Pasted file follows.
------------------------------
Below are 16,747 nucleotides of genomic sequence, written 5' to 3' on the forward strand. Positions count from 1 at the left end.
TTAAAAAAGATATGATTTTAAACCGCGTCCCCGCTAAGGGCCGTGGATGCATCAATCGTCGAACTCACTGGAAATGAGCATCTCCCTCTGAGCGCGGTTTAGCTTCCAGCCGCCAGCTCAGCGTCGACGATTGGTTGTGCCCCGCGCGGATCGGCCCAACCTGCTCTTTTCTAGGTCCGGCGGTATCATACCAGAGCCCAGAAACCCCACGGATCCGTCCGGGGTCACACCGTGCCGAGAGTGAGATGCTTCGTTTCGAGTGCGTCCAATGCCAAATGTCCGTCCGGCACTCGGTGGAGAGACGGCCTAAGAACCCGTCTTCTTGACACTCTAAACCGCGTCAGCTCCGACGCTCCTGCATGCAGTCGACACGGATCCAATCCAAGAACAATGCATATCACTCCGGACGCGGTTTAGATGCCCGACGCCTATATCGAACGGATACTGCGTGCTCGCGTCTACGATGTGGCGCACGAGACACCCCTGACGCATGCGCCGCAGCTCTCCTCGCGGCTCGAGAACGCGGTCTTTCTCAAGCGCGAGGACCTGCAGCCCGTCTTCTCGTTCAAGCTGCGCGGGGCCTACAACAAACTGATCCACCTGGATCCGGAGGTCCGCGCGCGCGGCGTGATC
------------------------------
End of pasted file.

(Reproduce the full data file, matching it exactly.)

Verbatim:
Below are 16,747 nucleotides of genomic sequence, written 5' to 3' on the forward strand. Positions count from 1 at the left end.
TTAAAAAAGATATGATTTTAAACCGCGTCCCCGCTAAGGGCCGTGGATGCATCAATCGTCGAACTCACTGGAAATGAGCATCTCCCTCTGAGCGCGGTTTAGCTTCCAGCCGCCAGCTCAGCGTCGACGATTGGTTGTGCCCCGCGCGGATCGGCCCAACCTGCTCTTTTCTAGGTCCGGCGGTATCATACCAGAGCCCAGAAACCCCACGGATCCGTCCGGGGTCACACCGTGCCGAGAGTGAGATGCTTCGTTTCGAGTGCGTCCAATGCCAAATGTCCGTCCGGCACTCGGTGGAGAGACGGCCTAAGAACCCGTCTTCTTGACACTCTAAACCGCGTCAGCTCCGACGCTCCTGCATGCAGTCGACACGGATCCAATCCAAGAACAATGCATATCACTCCGGACGCGGTTTAGATGCCCGACGCCTATATCGAACGGATACTGCGTGCTCGCGTCTACGATGTGGCGCACGAGACACCCCTGACGCATGCGCCGCAGCTCTCCTCGCGGCTCGAGAACGCGGTCTTTCTCAAGCGCGAGGACCTGCAGCCCGTCTTCTCGTTCAAGCTGCGCGGGGCCTACAACAAACTGATCCACCTGGATCCGGAGGTCCGCGCGCGCGGCGTGATC